Archive for March, 2008
In Arabic, you can negate sentences with maa and laa. Maa, you can use to negate the past (eg. I didn’t eat), or the present (eg. I’m not eating right now). Laa, you can use to negate the present (eg. I don’t drink tea)–and you CAN negate the past tense, if you repeat the laa–as Allah says in Suratil Qiyaama: falaa saddaqa wa laa salla!
Arabic has a very distinct quality to it–while at first, it appears to be complex and difficult, that complexity is removed by use of patterns. Almost everything in Arabic follows patterns–and if you know how to spot the patterns, you can get an idea of what the word means, even if you don’t understand everything. We discuss a few patterns–doers, places, verbs, things like that.
What is the fa’il? The word fa’il (فاعِل) means doer, the one who does the action. It is the person doing the action. It is always definite, marfoo’, and it comes after the verb. But sometimes, you can construct a sentence (incorrectly) which has a double fa’il–if you have a verbal sentence where the verb has the fa’il (like thahabuw) and you add people to it, you can create a grammatically-incorrect sentence with two fa’ils!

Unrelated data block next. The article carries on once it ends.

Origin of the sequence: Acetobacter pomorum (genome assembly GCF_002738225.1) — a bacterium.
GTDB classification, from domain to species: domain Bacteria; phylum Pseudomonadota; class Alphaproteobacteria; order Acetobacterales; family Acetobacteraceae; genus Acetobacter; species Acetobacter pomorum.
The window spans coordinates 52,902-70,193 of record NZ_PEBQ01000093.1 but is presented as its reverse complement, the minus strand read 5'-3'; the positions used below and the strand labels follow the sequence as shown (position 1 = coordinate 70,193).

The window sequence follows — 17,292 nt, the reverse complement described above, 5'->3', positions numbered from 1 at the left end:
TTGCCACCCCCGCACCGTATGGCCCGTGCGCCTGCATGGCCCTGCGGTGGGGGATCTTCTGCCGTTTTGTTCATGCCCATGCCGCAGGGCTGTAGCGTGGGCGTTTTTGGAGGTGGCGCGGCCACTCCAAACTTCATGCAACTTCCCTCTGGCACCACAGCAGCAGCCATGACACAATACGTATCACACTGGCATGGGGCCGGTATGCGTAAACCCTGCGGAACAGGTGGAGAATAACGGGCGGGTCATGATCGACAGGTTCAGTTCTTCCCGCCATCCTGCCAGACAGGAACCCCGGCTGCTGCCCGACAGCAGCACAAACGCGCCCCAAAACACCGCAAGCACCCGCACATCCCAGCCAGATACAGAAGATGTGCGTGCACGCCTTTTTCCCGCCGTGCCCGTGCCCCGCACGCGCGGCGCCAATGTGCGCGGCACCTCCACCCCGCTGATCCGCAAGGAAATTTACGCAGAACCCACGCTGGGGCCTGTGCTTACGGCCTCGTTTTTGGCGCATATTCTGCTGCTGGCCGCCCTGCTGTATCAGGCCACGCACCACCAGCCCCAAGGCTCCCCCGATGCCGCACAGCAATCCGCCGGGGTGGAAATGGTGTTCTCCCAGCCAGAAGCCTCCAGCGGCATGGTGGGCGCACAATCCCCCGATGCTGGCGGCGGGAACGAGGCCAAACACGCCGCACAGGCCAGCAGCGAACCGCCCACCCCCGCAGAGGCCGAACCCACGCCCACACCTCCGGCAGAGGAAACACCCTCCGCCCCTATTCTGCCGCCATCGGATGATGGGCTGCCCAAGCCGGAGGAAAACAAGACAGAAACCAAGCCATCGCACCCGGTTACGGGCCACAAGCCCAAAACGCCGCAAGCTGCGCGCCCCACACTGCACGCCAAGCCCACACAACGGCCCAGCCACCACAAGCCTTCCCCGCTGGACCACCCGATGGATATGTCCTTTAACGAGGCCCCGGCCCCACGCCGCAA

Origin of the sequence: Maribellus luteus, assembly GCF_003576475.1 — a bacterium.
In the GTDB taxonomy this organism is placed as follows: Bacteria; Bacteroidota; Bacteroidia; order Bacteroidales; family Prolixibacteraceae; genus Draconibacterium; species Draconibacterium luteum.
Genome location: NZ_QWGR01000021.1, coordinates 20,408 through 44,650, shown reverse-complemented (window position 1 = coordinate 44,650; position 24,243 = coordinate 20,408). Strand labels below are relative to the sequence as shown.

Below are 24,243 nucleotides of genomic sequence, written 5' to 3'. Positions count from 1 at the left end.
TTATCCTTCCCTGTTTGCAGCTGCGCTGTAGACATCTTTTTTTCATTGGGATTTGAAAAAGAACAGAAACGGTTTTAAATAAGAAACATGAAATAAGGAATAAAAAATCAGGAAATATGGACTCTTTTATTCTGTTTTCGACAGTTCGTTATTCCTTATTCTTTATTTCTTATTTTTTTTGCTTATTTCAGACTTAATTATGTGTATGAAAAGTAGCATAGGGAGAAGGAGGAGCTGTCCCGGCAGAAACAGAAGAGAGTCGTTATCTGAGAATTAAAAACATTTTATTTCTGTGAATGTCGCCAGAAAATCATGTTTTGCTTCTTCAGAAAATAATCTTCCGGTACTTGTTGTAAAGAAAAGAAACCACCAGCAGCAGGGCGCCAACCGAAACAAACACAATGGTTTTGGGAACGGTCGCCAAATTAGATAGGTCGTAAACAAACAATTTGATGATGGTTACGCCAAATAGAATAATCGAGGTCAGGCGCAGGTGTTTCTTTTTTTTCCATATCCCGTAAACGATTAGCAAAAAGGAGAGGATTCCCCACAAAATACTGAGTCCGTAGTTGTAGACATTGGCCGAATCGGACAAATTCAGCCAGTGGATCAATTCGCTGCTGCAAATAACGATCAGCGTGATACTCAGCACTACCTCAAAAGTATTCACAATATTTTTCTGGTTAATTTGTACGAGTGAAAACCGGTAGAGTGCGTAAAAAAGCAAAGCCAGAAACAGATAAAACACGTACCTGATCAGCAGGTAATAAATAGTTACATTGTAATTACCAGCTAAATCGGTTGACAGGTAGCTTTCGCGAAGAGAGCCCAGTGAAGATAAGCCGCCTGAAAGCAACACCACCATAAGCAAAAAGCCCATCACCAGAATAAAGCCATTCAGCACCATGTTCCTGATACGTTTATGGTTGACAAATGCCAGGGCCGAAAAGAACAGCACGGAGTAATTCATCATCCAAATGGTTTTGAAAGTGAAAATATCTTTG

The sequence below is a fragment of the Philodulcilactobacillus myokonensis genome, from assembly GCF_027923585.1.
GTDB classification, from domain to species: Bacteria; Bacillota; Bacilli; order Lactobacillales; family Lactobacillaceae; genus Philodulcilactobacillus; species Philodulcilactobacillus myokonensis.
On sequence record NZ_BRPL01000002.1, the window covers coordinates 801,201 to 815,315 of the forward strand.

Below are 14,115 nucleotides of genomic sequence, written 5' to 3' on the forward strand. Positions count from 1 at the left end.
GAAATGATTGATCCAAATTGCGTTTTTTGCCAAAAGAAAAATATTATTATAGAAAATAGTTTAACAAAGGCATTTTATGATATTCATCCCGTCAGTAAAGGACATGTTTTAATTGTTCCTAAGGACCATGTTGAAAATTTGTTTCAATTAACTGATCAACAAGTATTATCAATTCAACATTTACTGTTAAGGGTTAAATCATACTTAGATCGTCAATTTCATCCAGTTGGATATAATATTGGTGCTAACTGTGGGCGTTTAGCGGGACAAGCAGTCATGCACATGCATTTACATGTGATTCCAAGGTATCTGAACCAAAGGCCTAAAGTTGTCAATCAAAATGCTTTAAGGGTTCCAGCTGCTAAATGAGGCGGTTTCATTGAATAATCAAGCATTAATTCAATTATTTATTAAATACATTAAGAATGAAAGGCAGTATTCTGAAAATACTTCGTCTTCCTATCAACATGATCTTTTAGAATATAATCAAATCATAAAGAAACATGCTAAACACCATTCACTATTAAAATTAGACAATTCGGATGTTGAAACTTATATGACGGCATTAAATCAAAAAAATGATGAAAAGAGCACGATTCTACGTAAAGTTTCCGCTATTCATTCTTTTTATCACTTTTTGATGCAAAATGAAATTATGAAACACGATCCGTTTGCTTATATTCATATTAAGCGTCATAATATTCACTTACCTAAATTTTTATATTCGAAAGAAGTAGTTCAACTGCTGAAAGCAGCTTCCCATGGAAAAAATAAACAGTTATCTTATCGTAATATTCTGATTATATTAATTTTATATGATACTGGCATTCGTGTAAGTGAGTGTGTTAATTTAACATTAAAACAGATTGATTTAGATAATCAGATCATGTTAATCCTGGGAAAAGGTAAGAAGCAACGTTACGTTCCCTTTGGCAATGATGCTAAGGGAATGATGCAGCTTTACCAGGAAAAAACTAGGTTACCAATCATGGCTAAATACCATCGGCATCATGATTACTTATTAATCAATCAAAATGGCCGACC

Ism Tafdiyl is the comparative/superlative–in English, things like “smarter” and “smartest.” Both take the pattern of af’alu. The comparative takes min (sometimes a hidden min), while the superlative takes a mudaf ilayh. Read some examples, it helps clarify.
In Arabic grammar, the fa’il can be a clear noun, pronoun, or even something attached at the end of a verb conjugation! In this post, we discuss the fa’il in a maadi (past-tense) verb, and point out the fa’il. In the past-tense, all conjugations except for the third-person singulars (he and she) have a fa’il.